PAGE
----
Worldwide Appetite for Gold Slumps 16% in 2Q 2014 – WGC
By Esther Tanquintic-Misa | August 14, 2014 4:17 PM EST
The world's appetite for the safe haven yellow metal gold has dropped in the second quarter of 2014 by as much as 16 per cent compared a year ago, the World Gold Council said on Thursday.
Senior refinery technician Vincente Sandoval puts a gold "button" into a furnace to be further refined to form gold dore bars at Newmont Mining's Carlin gold mine operation near Elko, Nevada May 21, 2014. The dore bars contain approximately 90 percent gold, 8 percent silver and 2 percent trace material. Picture taken May 21. REUTERS/Rick Wilking (UNITED STATES - Tags: BUSINESS COMMODITIES)
On a global wide scale, purchases of gold dropped 16 per cent to 963.8 metric tonnes from the 1,148.3 tonnes a year ago.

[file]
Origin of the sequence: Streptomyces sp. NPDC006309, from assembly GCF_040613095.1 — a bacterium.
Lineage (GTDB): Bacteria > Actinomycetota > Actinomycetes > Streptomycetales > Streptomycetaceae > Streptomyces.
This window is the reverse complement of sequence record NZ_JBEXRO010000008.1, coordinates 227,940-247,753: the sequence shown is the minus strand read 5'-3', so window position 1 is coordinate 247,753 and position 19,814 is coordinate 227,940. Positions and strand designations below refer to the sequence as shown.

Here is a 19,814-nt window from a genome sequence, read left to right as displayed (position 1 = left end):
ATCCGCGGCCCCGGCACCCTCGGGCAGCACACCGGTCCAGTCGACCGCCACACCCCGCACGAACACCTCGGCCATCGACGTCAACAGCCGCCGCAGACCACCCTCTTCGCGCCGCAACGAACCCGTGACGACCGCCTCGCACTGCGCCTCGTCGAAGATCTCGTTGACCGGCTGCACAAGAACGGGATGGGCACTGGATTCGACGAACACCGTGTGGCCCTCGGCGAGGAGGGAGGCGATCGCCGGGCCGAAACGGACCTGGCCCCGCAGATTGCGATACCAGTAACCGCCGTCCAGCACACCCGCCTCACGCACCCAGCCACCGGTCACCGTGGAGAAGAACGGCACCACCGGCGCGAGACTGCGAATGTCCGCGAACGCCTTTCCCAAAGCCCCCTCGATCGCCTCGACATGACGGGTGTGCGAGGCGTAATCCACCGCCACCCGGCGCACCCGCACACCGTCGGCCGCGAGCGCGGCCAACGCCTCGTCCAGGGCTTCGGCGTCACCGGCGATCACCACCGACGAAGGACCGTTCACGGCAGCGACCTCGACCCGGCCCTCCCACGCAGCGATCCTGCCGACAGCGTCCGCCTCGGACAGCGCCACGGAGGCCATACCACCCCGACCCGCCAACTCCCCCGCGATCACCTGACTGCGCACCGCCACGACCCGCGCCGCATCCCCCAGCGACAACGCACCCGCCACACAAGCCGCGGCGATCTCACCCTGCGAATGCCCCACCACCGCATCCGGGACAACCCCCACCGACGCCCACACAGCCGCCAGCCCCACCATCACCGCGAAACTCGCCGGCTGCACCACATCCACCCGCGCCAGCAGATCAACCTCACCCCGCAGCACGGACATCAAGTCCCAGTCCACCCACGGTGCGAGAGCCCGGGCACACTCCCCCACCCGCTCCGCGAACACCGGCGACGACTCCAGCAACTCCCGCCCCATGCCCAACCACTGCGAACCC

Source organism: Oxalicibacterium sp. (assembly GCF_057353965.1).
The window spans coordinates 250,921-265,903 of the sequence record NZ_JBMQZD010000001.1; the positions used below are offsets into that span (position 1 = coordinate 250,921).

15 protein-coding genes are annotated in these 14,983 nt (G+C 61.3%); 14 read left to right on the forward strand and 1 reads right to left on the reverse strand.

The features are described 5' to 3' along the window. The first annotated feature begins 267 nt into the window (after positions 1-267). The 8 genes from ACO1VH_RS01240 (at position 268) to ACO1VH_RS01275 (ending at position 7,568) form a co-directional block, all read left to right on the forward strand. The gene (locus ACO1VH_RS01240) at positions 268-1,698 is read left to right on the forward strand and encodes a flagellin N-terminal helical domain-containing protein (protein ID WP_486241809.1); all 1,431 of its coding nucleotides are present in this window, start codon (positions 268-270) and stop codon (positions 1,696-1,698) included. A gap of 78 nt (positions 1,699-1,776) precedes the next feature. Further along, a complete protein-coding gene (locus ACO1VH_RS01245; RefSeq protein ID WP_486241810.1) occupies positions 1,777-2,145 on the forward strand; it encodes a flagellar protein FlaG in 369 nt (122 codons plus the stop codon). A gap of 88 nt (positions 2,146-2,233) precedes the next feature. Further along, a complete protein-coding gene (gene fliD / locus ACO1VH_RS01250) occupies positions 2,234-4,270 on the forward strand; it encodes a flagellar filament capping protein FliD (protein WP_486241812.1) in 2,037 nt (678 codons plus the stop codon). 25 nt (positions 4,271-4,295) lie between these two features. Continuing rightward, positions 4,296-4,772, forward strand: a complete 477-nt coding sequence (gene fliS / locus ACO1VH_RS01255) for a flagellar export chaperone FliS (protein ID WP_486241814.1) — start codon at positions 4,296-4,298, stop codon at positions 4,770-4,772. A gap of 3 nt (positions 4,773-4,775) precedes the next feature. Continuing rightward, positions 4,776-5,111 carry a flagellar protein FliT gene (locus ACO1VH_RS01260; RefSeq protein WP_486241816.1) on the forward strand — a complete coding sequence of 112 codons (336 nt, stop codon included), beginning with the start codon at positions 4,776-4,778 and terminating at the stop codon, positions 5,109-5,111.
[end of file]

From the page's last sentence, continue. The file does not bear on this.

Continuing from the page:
"Buyers in China and India were waiting to see a price trend develop," Marcus Grubb, managing director of investment strategy at the council, told Bloomberg. "It's a market still returning to its fundamentals. It was an exceptional year and quarter last year."
Grubb likewise said they expect India's appetite for gold to further decelerate to 850-900 tonnes in the full year, while China, the world's largest gold market, down to 900-1,000 tonnes.
Overall global jewelry demand fell in the latest quarter to 509.6 tonnes. WGC said China's purchases dropped 45 per cent, while India's was an 18 per cent drop.
The gold purchases of these two countries combined account for 60 per cent of world jewelry consumption.
"The data confirms our view that Chinese gold demand will stay relatively weak compared with 2013, which only serves to drag gold prices lower into the second half," economist Barnabas Gan said.
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